When it’s just another he-man hero flexing the biceps, when it’s a Mithun Chakraborty or Sunny Deol, this would barely register. But when it’s Aamir Khan, you ask if the short-term memory loss somehow managed to leave untouched the brain cells containing the information about his incredible, multi-machine exercise regime, which would surely span several stretches of fifteen minutes. It’s not that Aamir Khan is beyond masala movies today – if anything, a good actor should be able to do anything while still in his prime – but through his choice of roles and films, he’s become one of our few star-actors of whom we demand more, and when we sense something missing, when the actor adds to the flaws in the film instead of helping us gloss over these gaping holes, we transform into crotchety nitpickers.
I suppose those who haven’t seen the Tamil version (or those who have, but are afflicted by, well, you-know-what) would at least have the machinations of the plot or the occasional surprise in a performance to cling on to – but for the rest of us, Ghajini is, scene for scene, moment for moment, practically the same movie, with the same pluses (the romantic portions) and the same minuses (pretty much everything else, including a drearily manipulative subplot about exploited teenage girls).
Aamir Khan plays Sanjay almost exactly the way Suriya played this character. Asin may speak a different language here, but otherwise she imports wholesale every single expression from her earlier portrayal of the same part. Jiah Khan, as the medical student who first hinders and later helps Sanjay, is as infuriating a character as her predecessor was. The background score, as in the Tamil version, is so deafening, there are times you wonder if it’s your skull over which an iron pipe has been brought down hard. Even AR Rahman’s best song here (Behka) is positioned at the same point in the story that Harris Jayaraj’s best song (Oru maalai ilaveyil neram) was positioned back there – how’s that for eerily wholesome symmetry?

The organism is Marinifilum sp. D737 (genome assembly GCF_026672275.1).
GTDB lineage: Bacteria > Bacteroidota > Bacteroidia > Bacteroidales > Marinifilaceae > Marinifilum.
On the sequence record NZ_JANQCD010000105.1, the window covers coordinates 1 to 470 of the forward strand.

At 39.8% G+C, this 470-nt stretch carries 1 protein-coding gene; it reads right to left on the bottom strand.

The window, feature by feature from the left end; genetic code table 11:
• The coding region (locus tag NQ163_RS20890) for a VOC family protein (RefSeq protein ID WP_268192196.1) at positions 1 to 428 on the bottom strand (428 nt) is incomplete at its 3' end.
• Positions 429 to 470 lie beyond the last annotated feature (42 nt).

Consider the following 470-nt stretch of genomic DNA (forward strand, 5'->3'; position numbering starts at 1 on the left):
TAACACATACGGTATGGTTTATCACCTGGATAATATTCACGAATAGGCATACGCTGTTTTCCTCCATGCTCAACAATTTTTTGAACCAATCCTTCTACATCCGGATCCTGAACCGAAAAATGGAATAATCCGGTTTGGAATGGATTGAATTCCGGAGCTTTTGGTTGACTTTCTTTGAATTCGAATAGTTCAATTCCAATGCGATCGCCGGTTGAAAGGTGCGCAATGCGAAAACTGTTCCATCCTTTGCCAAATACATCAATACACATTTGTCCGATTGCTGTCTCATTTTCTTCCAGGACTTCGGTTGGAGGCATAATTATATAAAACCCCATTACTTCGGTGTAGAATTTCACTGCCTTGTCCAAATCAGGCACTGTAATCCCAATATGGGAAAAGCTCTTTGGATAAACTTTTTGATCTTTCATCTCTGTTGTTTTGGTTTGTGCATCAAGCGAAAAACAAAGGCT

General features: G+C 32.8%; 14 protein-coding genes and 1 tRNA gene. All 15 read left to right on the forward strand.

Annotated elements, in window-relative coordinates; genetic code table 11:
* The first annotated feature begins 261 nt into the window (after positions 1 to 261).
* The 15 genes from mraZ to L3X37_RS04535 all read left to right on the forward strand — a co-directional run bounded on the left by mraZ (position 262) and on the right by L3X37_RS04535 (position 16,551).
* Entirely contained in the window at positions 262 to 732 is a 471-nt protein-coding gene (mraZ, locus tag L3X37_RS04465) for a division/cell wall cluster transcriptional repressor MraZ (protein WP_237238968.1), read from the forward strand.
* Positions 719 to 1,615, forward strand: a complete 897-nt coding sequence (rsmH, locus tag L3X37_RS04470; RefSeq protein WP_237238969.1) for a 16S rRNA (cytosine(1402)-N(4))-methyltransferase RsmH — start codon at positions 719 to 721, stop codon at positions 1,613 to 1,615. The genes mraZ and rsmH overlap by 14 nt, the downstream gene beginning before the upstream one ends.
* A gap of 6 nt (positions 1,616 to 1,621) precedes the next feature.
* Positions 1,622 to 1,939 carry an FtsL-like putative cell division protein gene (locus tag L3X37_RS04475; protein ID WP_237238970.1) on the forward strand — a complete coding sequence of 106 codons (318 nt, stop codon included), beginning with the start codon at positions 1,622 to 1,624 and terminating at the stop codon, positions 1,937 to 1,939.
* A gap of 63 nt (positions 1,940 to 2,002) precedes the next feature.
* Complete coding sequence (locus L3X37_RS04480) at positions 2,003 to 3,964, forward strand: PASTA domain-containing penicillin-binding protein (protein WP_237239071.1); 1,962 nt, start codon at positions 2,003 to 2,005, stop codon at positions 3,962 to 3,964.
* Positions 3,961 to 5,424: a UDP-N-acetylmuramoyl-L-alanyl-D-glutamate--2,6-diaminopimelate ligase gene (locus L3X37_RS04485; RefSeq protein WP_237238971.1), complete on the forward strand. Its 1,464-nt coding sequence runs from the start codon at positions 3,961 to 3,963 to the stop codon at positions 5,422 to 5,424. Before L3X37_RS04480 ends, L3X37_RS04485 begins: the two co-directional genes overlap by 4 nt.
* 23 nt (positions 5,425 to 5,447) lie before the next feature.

One significant departure from the Tamil version is the climax – they’ve thankfully streamlined it (in other words, the villain has no equally evil twin) and they’ve also shaped the Jiah Khan character to function as an agent of closure. By replicating an earlier moment of loss, Murugadoss is able to squeeze in a couple of effective emotional beats into a segment which was earlier just about choreographed fisticuffs.
But the kind of fix there needed to be more of is the replacement of the generic dance item in the second half of the older film with the far more situational (and therefore, far more relevant) Kaise mujhe tum mil gayi, just after Sanjay takes leave of Kalpana and just before you sense something terrible is about to happen. The aching sense of separation – virah, if you want to look at it in old-world terms – is one those things you didn’t know needed to be there till you actually see it there, and the way the song is staged glazes the central love story with a layer of heartfelt sentiment. A few more touches like this one, and this violent tale of revenge might have actually stuck around in some corner of the mind fifteen minutes after stepping out of the theatre.
Copyright ©2008 The New Sunday Express. This article may not be reproduced in its entirety without permission. A link to this URL, instead, would be appreciated.